Classical statues have been around for centuries so you might not consider them a trend, however, using them in modern and contemporary decor styles is definitely in vogue. While they’ve always popped up in more traditional styles of decor, designers are adding them to interiors in unexpected ways and there’s no reason you can’t include some in your home.
Whether you’re referring to classical sculpture or other types, they boil down to four main categories, all based on how they are made, no matter the material: molded, cast, carved or assembled. And these days, the materials are really wide ranging as artists expand their creativity. Even within the realm of classical statues, there are different types and styles to consider for your interiors. There are also some that play off the classical style with modern touches or whimsical features. Just like anything else in decor, pick a piece that speaks to you and place it where you can enjoy it.
Classic statues can work in any space, from traditional to the more unexpected modern and contemporary rooms. Moreover, these statues do not have to be white. According to Smithsonian Magazine, we might associate classical antiquity with white marble, but Greeks originally rendered their gods and models in vibrant colors. It’s just that time and the elements have weathered away most of the colors. Here’ a dramatic backdrop is created for a media center with two large figures and a fully embellished wall.
Classic male and female poses are excellent choices for statuary in the home. Single figures, as well as battling warriors and athletes are options, depending on the size of the space you have to work with and your personal preference. Reproductions that are smooth and unweathered are available, in addition to those that have a more tumbled and worn appearance.
Different materials also present a fresh take on a classic sculpture. This chic transitional dining room by William Hefner Architecture Interiors & Landscape of Los Angeles incorporates a headless metallic torso sculpture on the sideboard as the dominant accessory. It’s a classic touch with added shine and style, which complements the room’s decor perfectly.
Modern Take on A Classic Shape
Another abstract spin on the classic human form is when the sculpture suggests the form but the material used to construct it creates a more ethereal piece. This work features an entire form, but there are no facial features or other details on the surface of the sculpture. This allows for plenty of imagination when it comes to thinking about what it conveys. From a practical standpoint, however, this type of sculpture has a lighter visual footprint in the living space and is a good addition to a room where something heavy just won’t do.
A similar figure without detail is the subject of Female on Bed by Atlier Van Lieshout. Made from fiberglass, it is a much larger sculpture but still leaves the viewer to imagine the emotions, thoughts and situation of the reclining figure.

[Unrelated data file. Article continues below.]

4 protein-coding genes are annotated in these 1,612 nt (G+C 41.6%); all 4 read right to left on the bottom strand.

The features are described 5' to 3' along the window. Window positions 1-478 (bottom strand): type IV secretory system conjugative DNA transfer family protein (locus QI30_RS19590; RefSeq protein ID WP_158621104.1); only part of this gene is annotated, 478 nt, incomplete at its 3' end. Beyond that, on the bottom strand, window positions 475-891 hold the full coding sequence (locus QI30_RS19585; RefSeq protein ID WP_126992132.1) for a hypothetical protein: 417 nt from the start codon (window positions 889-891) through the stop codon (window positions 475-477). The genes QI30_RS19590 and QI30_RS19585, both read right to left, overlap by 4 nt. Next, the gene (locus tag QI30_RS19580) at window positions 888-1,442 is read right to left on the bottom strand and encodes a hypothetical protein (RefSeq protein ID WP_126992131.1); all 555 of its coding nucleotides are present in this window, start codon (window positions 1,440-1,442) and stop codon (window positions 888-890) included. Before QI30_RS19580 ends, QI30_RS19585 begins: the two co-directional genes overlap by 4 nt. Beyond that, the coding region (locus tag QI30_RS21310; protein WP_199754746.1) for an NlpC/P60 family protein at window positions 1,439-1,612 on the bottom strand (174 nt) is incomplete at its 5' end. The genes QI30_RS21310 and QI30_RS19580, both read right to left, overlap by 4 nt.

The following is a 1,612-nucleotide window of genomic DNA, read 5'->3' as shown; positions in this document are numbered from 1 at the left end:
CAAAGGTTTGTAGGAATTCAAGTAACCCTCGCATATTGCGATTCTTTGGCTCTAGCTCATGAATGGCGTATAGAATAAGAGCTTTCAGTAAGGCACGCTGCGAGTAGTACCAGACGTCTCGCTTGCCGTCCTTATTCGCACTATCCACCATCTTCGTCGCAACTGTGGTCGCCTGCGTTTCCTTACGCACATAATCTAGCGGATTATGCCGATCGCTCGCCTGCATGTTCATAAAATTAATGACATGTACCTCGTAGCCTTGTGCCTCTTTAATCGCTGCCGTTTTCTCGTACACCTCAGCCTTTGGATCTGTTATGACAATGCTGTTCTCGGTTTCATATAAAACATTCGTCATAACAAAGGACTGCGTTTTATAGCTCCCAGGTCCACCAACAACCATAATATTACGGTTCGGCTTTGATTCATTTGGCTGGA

For those who really do not care for classic renditions of the human body for their decor, there are always options for a modern take on the human silhouette. These styles often emphasize one part of the body more than another and frequently have at least some stylized features. Artists often toy with the proportions to create unique works that are easily recognizable as the human body, but with creative twists. A good example is the woman at the center of this entryway. The form emphasizes the length of the legs and the lower body, while the upper body is much smaller in proportion.
Modern statues are also great for monochromatic spaces. This Jumby Bay dining room in Miami, Florida is serene yet interesting, thanks to the tall thin, modern sculptures that stand between the windows. Here, the artist also played with the form’s proportions, stretching the figure out and elongating the legs.
A contemporary New York City dining room, lined with bookshelves, is highlighted by a rough-hewn, modern human form. It is made contemporary — or perhaps ancient — with the bold colors that splash across the statue. A modern form fits the existing space and emphasizes the hues and atmosphere of the Upper West Side apartment designed by Lilian H. Weinreich Architects.
A little more traditional in proportions and style, but still with a modern feel, the statue in this Chicago TriBeCa loft attracts attention. The sculpture is the focus of the minimalist space, and the gray color melds with the rugs and architectural framing on the windows. The room, designed by Nathan Kirkman of Chicago, has a masculine feel, despite the statue’s female form.
Perhaps not the most common of classical statues in home decor, religious figures can make a big design statement. In fact, much of traditional statuary work had religious themes. The pieces are beautiful and are an artful expression of faith for those who find this important. This Tucson, Arizona home, built by Mike Wachs Construction Co., Inc., has an Old World style Mediterranean dining room that includes a large religious statue.